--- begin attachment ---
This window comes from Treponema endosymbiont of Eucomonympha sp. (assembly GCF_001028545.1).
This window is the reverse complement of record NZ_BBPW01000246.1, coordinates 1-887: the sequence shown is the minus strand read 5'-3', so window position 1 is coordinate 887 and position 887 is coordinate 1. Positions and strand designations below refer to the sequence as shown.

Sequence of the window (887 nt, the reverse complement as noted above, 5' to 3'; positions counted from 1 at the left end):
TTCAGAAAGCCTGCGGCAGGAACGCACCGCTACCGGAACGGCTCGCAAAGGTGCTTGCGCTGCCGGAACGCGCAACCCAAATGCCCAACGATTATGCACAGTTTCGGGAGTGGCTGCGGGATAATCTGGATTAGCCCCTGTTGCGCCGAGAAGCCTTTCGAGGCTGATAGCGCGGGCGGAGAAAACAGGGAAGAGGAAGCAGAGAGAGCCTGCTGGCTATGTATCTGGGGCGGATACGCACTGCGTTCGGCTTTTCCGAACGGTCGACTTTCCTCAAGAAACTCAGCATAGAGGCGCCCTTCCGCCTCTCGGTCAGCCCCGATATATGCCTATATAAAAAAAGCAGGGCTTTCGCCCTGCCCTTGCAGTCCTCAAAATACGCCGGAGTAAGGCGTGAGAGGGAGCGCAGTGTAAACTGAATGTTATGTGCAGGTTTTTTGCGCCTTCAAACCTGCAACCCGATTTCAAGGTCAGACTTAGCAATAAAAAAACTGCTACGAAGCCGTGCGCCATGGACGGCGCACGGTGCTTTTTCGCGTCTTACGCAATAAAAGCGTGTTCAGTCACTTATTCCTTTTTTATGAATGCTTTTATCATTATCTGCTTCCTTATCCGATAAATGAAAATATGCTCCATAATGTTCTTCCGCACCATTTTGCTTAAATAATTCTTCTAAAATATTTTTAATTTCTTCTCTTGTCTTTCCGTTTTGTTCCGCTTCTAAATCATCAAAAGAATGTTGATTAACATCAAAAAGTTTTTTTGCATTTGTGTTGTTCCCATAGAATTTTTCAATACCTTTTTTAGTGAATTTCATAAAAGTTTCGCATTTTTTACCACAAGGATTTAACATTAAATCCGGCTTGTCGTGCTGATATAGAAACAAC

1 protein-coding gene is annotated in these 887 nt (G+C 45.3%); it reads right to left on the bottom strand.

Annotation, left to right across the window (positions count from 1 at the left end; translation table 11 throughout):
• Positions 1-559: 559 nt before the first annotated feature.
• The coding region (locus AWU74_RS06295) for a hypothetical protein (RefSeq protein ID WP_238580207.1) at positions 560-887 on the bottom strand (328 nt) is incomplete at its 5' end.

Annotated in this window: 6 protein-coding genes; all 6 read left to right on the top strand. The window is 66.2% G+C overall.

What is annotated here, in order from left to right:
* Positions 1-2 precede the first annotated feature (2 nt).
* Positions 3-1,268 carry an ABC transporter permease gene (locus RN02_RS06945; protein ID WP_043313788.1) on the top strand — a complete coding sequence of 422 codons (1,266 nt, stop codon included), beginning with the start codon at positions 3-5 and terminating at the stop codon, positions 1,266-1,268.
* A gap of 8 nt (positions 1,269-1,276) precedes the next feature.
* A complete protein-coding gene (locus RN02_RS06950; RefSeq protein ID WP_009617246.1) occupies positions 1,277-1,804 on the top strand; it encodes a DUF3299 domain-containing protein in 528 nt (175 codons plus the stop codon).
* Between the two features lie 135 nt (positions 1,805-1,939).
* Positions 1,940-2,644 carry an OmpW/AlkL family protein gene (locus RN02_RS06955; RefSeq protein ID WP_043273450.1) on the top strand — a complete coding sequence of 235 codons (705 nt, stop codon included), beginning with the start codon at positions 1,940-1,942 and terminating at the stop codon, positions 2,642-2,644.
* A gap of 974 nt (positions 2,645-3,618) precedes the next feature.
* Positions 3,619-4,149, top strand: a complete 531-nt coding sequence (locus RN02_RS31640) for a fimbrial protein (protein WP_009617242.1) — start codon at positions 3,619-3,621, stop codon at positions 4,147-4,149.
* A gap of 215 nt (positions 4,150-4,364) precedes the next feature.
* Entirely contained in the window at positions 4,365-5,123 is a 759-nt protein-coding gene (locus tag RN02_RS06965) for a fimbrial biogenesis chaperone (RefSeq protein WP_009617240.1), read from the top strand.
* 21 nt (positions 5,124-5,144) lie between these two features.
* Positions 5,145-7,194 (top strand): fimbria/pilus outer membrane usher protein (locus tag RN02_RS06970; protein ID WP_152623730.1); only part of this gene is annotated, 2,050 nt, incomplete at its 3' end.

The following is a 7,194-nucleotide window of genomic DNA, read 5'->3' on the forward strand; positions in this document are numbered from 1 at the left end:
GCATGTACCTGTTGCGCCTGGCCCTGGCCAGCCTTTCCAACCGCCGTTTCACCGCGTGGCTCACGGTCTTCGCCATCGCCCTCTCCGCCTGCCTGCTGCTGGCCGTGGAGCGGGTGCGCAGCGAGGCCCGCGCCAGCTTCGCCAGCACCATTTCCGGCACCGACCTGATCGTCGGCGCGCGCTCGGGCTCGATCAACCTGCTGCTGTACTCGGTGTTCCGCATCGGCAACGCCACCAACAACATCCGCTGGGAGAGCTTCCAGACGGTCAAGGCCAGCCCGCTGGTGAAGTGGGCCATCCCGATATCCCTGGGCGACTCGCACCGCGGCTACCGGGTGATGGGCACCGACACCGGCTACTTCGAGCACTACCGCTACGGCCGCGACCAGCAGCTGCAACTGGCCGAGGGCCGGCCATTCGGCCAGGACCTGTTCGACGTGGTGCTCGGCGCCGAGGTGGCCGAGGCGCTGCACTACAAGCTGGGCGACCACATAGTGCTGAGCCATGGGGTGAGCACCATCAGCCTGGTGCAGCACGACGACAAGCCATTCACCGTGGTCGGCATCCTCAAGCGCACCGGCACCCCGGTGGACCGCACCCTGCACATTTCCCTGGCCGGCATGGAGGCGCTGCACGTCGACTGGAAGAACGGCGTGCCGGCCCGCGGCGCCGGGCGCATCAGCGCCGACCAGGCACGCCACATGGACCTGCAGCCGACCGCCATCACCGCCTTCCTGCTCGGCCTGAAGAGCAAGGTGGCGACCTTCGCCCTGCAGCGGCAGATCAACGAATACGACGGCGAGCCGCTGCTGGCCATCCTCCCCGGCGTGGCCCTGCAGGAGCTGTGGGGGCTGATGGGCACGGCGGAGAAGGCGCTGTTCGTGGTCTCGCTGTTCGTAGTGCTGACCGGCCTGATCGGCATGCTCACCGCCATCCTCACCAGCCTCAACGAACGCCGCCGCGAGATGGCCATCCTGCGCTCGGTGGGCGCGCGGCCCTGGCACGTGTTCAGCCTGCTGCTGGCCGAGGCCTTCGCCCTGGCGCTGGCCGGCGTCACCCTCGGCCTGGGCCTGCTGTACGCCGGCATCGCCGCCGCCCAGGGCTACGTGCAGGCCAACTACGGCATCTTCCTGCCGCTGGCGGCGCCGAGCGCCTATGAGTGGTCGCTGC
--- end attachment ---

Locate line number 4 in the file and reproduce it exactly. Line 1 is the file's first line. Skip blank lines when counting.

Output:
TTCAGAAAGCCTGCGGCAGGAACGCACCGCTACCGGAACGGCTCGCAAAGGTGCTTGCGCTGCCGGAACGCGCAACCCAAATGCCCAACGATTATGCACAGTTTCGGGAGTGGCTGCGGGATAATCTGGATTAGCCCCTGTTGCGCCGAGAAGCCTTTCGAGGCTGATAGCGCGGGCGGAGAAAACAGGGAAGAGGAAGCAGAGAGAGCCTGCTGGCTATGTATCTGGGGCGGATACGCACTGCGTTCGGCTTTTCCGAACGGTCGACTTTCCTCAAGAAACTCAGCATAGAGGCGCCCTTCCGCCTCTCGGTCAGCCCCGATATATGCCTATATAAAAAAAGCAGGGCTTTCGCCCTGCCCTTGCAGTCCTCAAAATACGCCGGAGTAAGGCGTGAGAGGGAGCGCAGTGTAAACTGAATGTTATGTGCAGGTTTTTTGCGCCTTCAAACCTGCAACCCGATTTCAAGGTCAGACTTAGCAATAAAAAAACTGCTACGAAGCCGTGCGCCATGGACGGCGCACGGTGCTTTTTCGCGTCTTACGCAATAAAAGCGTGTTCAGTCACTTATTCCTTTTTTATGAATGCTTTTATCATTATCTGCTTCCTTATCCGATAAATGAAAATATGCTCCATAATGTTCTTCCGCACCATTTTGCTTAAATAATTCTTCTAAAATATTTTTAATTTCTTCTCTTGTCTTTCCGTTTTGTTCCGCTTCTAAATCATCAAAAGAATGTTGATTAACATCAAAAAGTTTTTTTGCATTTGTGTTGTTCCCATAGAATTTTTCAATACCTTTTTTAGTGAATTTCATAAAAGTTTCGCATTTTTTACCACAAGGATTTAACATTAAATCCGGCTTGTCGTGCTGATATAGAAACAAC